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American appear asked beautiful believe better brought called character church coming common course don't doubt Dunham England English equal eyes face fact feel gave girl give half hand head heart hope hundred idea interest Italy keep kind labor lady land least leave less light live looked Lydia matter means ment mind Miss nature never night once passed perhaps persons play present question reason seemed seen side sort speak stand Staniford story Street suppose sure taken talk tell thing thought tion told took turned walk whole wish woman writing York young
Page 16 - Go, lovely Rose ! Tell her that wastes her time and me, That now she knows, When I resemble her to thee, How sweet and fair she seems to be. Tell her that's young, And shuns to have her graces spied, That had'st thou sprung In deserts where no men abide, Thou must have uncommended died. Small is the worth Of beauty from the light retired : Bid her come forth, Suffer herself to be desired, And not blush so to be admired. Then die ! that she The common fate of all things rare May read in thee, —...
Page 16 - Since there's no help, come, let us kiss and part! Nay, I have done. You get no more of me! And I am glad, yea, glad with all my heart, That thus so cleanly I myself can free. Shake hands for ever! Cancel all our vows! And when we meet at any time again, Be it not seen in either of our brows That we one jot of former love retain.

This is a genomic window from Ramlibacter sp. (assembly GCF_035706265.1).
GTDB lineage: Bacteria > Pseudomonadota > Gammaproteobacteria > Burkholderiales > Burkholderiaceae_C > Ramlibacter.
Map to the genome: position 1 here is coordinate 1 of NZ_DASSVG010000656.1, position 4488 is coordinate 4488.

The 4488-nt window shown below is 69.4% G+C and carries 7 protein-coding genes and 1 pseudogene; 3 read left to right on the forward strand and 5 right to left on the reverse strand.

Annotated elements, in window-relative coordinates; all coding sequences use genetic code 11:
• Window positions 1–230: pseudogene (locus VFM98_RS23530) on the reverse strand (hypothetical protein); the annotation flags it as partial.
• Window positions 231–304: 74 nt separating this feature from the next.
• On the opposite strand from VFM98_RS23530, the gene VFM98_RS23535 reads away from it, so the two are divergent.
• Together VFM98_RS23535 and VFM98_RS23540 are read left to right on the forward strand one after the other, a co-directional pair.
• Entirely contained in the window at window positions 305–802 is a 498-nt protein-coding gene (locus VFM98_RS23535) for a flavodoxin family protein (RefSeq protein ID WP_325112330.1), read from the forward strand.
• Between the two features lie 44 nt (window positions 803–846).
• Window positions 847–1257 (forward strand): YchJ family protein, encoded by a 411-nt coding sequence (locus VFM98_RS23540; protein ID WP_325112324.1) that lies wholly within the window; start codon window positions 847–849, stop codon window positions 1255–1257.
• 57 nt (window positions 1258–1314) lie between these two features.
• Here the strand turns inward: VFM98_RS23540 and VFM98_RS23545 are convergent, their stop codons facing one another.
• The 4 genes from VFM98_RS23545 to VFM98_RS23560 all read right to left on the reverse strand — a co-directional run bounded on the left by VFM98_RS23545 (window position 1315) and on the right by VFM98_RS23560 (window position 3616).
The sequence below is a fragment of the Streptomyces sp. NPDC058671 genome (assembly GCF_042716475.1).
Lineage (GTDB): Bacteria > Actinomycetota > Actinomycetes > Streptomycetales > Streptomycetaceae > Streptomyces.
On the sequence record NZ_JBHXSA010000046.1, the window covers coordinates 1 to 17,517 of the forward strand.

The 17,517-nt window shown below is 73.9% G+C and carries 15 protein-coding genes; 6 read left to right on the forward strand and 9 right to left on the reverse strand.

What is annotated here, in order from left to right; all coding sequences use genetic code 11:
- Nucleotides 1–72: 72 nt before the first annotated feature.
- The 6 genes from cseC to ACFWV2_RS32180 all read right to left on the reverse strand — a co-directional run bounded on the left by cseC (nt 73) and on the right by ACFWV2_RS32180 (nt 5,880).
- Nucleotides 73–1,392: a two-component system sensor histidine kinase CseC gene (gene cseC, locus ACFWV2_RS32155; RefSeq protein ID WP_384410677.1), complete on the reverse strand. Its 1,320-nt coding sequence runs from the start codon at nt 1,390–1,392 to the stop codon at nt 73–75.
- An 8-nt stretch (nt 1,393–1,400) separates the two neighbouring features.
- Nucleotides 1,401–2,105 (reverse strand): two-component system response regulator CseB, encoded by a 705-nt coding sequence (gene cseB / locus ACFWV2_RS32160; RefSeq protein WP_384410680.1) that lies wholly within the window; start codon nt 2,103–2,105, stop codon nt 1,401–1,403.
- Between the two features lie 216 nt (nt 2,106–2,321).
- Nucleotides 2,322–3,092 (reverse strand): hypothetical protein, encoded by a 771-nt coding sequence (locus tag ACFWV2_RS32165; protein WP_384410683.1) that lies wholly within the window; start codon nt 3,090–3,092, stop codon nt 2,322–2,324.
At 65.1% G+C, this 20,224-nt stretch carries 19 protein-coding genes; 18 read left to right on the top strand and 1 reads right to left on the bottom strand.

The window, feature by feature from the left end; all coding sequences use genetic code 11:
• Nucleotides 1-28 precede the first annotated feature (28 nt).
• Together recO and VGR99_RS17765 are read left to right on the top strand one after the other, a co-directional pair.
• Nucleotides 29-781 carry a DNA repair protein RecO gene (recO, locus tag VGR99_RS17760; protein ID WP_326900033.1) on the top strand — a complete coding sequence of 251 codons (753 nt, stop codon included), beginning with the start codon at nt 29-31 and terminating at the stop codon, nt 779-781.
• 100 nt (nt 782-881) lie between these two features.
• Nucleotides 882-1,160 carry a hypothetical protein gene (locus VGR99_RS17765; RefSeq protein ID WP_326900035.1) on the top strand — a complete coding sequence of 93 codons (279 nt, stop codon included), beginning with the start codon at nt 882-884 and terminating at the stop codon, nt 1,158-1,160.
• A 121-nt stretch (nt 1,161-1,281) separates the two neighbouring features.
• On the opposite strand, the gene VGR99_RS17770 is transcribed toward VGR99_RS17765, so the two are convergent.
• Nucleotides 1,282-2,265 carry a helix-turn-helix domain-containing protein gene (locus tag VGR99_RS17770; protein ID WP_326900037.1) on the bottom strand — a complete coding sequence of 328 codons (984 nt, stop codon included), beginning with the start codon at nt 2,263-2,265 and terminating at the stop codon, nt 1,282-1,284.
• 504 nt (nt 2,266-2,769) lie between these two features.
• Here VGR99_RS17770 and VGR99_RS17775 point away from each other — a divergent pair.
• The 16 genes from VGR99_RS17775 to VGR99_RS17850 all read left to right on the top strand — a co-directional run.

Page 346 - But what to those who find ? Ah ! this Nor tongue nor pen can show : The love of Jesus, what it is, None but his loved ones know.
Page 15 - Which may gain her name of best, If she be not such to me, What care I how good she be? 'Cause her fortune seems too high Shall I play the fool and die? Those that bear a noble mind, Where they want of riches find, Think what with them they would do That without them dare to woo.
Page 14 - You meaner beauties of the night, That poorly satisfy our eyes More by your number than your light, You common people of the skies; What are you when the moon shall rise?
Page 130 - Whose adorning, let it not be that outward adorning of plaiting the hair, and of wearing of gold, or of putting on of apparel; but let it be the hidden man of the heart, in that which is not corruptible, even the orna-ment of a meek and quiet spirit, which is in the sight of God of great price.
Page 15 - BID me to live, and I will live Thy Protestant to be ; Or bid me love, and I will give A loving heart to thee. A heart as soft, a heart as kind, A heart as sound and free, As in the whole world thou canst find, That heart I'll give to thee. Bid that heart stay, and it will stay, To honour thy decree ; Or bid it languish quite away, And 't shall do so for thee.
Page 13 - HE that loves a rosy cheek, Or a coral lip admires, Or from star-like eyes doth seek Fuel to maintain his fires: As old Time makes these decay, So his flames must waste away. But a smooth and steadfast mind, Gentle thoughts, and calm desires, Hearts with equal love combined, Kindle never-dying fires: — Where these are not, I despise Lovely cheeks, or lips, or eyes.
Page 16 - Now at the last gasp of love's latest breath, When his pulse failing, passion speechless lies, When faith is kneeling by his bed of death, And innocence is closing up his eyes, — Now if thou would'st, when all have given him over, From death to life thou might'st him yet recover ! THE BATTLE OF AGINCOURT.